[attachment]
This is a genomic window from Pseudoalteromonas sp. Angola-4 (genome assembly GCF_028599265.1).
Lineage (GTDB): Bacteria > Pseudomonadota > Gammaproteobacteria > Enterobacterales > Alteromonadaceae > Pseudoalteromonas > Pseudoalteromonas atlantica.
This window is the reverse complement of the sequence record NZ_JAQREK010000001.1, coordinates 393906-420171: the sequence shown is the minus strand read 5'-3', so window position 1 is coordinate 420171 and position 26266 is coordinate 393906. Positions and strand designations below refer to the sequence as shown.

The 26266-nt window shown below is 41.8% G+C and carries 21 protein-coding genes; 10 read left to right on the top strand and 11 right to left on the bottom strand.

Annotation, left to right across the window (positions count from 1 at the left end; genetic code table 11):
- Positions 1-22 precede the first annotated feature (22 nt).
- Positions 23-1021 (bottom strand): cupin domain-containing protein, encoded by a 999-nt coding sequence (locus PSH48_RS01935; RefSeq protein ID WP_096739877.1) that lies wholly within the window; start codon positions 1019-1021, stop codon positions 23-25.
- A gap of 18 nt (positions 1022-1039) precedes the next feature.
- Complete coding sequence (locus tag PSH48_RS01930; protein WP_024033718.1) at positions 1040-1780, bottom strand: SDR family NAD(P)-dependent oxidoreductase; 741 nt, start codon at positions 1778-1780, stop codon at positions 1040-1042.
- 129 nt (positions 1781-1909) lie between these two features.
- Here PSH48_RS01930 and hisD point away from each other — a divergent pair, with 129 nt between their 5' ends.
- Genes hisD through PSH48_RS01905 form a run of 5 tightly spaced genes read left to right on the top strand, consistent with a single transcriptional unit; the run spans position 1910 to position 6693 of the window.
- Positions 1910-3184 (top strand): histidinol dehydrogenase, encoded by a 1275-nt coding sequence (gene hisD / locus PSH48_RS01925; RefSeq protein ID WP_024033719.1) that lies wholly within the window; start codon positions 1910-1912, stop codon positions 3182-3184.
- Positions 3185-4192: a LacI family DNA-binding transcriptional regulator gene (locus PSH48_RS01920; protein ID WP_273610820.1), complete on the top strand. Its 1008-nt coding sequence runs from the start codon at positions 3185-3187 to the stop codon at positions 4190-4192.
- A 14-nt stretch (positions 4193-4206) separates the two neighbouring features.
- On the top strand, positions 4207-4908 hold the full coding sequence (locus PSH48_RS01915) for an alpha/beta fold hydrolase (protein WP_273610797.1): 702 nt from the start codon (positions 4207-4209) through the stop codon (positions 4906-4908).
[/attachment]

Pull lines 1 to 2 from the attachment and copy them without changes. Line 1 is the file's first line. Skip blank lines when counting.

This is a genomic window from Pseudoalteromonas sp. Angola-4 (genome assembly GCF_028599265.1).
Lineage (GTDB): Bacteria > Pseudomonadota > Gammaproteobacteria > Enterobacterales > Alteromonadaceae > Pseudoalteromonas > Pseudoalteromonas atlantica.